I’m still on furlough, but…

On Friday, I got an advance peek at the new American Religious Identification Survey.

I couldn’t resist writing up a few observations to post this morning.

So here we go:

The percentage of Catholics in New York State has fallen from 44% in 1990 to 37% in 2008. That should be a worrisome decline for the RC Church, I would think, although it’s probably not all that noticeable because the total number of Catholics keeps climbing.

The percentage of other Christians has also slipped (36% to 34%) and the percentage of other religions has also gone down (10% to 8%).

Where did everyone go? You guessed it. The percentage of “nones” — people who do not identify with a faith — doubled from 7% to 14%.

And the percentage of people who “don’t know” or “refused” to answer — probably not folks who belong to houses of worship — doubled from 3% to 6%.

All around the Northeast, the percentages of “nones” jumped between 1990 and 2008: in NJ, 6% to 15%; in Pennsylvania, 6% to 15%; in Massachusetts, 8% to 22%; in New Hampshire, 9% to 29%; in Connecticut, 6% to 14%.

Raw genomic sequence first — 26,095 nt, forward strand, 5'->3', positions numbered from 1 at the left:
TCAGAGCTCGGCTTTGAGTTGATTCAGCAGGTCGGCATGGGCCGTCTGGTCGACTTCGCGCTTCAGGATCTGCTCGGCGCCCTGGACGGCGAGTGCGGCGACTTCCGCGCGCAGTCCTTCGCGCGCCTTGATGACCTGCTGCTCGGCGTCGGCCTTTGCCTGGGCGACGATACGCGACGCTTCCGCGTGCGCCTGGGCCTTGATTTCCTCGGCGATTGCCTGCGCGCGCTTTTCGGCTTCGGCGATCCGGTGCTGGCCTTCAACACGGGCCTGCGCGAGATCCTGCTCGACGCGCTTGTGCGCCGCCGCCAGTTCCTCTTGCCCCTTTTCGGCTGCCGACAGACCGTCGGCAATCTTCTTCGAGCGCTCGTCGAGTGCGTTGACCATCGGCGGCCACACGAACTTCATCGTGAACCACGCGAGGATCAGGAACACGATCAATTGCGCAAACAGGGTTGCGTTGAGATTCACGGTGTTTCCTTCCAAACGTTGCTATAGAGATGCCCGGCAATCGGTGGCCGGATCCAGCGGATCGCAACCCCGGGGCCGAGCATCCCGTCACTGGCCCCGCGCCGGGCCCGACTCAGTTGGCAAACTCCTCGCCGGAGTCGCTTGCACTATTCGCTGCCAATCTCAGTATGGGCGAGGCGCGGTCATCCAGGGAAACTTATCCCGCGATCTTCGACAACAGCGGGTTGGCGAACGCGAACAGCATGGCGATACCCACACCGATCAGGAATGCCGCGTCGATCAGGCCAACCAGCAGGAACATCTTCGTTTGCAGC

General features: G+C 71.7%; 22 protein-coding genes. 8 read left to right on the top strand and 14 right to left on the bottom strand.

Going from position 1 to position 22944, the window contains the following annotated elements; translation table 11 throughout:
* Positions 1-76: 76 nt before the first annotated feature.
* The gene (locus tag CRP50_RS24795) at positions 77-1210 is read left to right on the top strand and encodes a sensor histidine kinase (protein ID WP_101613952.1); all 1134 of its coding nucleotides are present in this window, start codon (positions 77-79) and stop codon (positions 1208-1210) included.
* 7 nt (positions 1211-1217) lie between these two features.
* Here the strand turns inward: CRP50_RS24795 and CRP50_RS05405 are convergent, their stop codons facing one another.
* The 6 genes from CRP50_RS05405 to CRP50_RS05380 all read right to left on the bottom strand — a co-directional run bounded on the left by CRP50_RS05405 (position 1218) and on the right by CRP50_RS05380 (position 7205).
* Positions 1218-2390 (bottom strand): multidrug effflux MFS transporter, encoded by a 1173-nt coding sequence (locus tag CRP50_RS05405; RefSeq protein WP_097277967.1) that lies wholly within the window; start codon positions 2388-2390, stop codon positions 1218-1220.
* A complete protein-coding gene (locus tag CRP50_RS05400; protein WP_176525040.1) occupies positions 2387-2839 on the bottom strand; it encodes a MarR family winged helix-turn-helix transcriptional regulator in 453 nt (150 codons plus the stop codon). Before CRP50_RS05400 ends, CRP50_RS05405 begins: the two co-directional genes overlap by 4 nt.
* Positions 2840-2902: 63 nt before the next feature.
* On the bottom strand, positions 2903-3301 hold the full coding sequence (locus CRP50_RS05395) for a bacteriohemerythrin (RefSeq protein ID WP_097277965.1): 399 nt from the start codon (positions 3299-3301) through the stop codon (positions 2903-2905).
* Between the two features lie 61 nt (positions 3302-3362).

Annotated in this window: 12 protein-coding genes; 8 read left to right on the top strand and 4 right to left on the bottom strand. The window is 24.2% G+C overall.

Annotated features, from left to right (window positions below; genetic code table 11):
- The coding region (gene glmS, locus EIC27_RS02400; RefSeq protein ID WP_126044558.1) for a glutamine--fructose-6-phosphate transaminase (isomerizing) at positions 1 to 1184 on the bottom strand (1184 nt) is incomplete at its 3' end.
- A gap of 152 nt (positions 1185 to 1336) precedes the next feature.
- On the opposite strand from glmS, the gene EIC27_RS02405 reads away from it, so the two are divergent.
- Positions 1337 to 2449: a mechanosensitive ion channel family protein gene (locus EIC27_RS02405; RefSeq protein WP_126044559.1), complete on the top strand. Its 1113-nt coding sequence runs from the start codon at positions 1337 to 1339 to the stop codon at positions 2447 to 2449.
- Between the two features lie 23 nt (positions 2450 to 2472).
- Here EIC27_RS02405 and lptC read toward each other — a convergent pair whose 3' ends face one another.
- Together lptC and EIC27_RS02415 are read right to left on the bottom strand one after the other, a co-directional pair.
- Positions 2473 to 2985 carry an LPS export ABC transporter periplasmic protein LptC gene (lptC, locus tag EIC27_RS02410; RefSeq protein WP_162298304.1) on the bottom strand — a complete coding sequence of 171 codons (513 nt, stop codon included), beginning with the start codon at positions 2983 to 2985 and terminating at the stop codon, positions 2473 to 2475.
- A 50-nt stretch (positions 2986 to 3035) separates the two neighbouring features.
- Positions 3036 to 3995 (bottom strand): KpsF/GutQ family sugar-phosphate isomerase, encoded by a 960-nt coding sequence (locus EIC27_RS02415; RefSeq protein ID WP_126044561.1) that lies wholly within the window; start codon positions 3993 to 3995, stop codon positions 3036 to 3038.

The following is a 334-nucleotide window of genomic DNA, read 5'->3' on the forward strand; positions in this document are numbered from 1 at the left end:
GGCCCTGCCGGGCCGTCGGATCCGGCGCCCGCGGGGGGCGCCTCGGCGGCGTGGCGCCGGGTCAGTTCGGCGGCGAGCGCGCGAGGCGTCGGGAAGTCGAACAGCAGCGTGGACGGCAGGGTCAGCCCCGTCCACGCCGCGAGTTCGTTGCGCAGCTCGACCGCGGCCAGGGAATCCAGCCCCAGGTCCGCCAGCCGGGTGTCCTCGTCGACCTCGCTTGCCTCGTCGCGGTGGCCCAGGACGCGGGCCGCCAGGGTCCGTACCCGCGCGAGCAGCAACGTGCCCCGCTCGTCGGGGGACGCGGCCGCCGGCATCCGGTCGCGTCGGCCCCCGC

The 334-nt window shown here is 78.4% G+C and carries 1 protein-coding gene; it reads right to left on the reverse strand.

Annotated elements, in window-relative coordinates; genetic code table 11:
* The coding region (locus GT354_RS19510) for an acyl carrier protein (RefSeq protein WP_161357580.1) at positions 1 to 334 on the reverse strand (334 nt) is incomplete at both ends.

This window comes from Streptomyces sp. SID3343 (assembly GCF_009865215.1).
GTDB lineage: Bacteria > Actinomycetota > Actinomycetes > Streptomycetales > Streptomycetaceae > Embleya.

And elsewhere: in Virginia, 7% to 15%; in Kentucky, 7% to 13%; in Texas, 5% to 12%; in Wyoming, 14% to 28%.

Nationally, the “nones” have grown from 8.2% in 1990 to 15% in 2008.

What’s going on here?

An introduction states: “The challenge to Christianity in the U.S. does not come from other religions but rather from a rejection of all forms of organized religion.”

Very interesting, no?

That’s it for now.

Back to furlough. (Don’t forget, editors, I wrote this Friday).

Gary Stern

Gary Stern covered education in the Lower Hudson Valley for several years during the early 1990s. Now's he back on the beat. He believes that schools are one of the main reasons that people live around here and that educational issues -- from curriculum to financing -- are among the most challenging things that journalists can write about. He continues to be amazed by the complexity of educational jargon. Gary got his B.A. at SUNY Buffalo and his M.A. from the University of Missouri Journalism School (where his master's thesis was about the best ways to cover education). He lives in White Plains with his wife and two sons, who attend public schools.